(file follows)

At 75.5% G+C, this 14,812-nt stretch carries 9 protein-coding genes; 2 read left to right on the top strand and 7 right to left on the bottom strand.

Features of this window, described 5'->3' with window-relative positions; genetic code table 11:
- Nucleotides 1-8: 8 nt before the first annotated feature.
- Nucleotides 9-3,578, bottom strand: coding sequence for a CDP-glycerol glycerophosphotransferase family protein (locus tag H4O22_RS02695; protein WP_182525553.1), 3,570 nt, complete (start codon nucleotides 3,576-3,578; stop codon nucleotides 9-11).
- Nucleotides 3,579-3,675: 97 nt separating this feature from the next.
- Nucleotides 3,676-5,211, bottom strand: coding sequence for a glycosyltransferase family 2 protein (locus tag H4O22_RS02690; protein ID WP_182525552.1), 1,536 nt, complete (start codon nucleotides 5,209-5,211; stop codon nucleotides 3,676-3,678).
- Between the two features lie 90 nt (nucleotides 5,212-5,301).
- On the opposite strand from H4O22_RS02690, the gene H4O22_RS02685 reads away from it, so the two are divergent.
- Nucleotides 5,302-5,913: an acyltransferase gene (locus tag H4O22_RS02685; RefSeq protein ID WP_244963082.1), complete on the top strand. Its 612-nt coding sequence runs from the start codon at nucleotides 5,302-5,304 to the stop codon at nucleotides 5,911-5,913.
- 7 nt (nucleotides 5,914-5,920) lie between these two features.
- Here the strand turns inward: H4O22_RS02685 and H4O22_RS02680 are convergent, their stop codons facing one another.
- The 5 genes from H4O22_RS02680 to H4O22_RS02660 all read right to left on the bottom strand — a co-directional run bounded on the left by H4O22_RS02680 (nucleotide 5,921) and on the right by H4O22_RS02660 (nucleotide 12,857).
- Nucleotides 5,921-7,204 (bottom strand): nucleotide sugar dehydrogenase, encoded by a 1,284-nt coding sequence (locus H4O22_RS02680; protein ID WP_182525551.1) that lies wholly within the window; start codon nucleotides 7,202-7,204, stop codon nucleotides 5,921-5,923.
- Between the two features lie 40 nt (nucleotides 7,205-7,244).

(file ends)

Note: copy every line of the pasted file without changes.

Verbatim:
At 75.5% G+C, this 14,812-nt stretch carries 9 protein-coding genes; 2 read left to right on the top strand and 7 right to left on the bottom strand.

Features of this window, described 5'->3' with window-relative positions; genetic code table 11:
- Nucleotides 1-8: 8 nt before the first annotated feature.
- Nucleotides 9-3,578, bottom strand: coding sequence for a CDP-glycerol glycerophosphotransferase family protein (locus tag H4O22_RS02695; protein WP_182525553.1), 3,570 nt, complete (start codon nucleotides 3,576-3,578; stop codon nucleotides 9-11).
- Nucleotides 3,579-3,675: 97 nt separating this feature from the next.
- Nucleotides 3,676-5,211, bottom strand: coding sequence for a glycosyltransferase family 2 protein (locus tag H4O22_RS02690; protein ID WP_182525552.1), 1,536 nt, complete (start codon nucleotides 5,209-5,211; stop codon nucleotides 3,676-3,678).
- Between the two features lie 90 nt (nucleotides 5,212-5,301).
- On the opposite strand from H4O22_RS02690, the gene H4O22_RS02685 reads away from it, so the two are divergent.
- Nucleotides 5,302-5,913: an acyltransferase gene (locus tag H4O22_RS02685; RefSeq protein ID WP_244963082.1), complete on the top strand. Its 612-nt coding sequence runs from the start codon at nucleotides 5,302-5,304 to the stop codon at nucleotides 5,911-5,913.
- 7 nt (nucleotides 5,914-5,920) lie between these two features.
- Here the strand turns inward: H4O22_RS02685 and H4O22_RS02680 are convergent, their stop codons facing one another.
- The 5 genes from H4O22_RS02680 to H4O22_RS02660 all read right to left on the bottom strand — a co-directional run bounded on the left by H4O22_RS02680 (nucleotide 5,921) and on the right by H4O22_RS02660 (nucleotide 12,857).
- Nucleotides 5,921-7,204 (bottom strand): nucleotide sugar dehydrogenase, encoded by a 1,284-nt coding sequence (locus H4O22_RS02680; protein ID WP_182525551.1) that lies wholly within the window; start codon nucleotides 7,202-7,204, stop codon nucleotides 5,921-5,923.
- Between the two features lie 40 nt (nucleotides 7,205-7,244).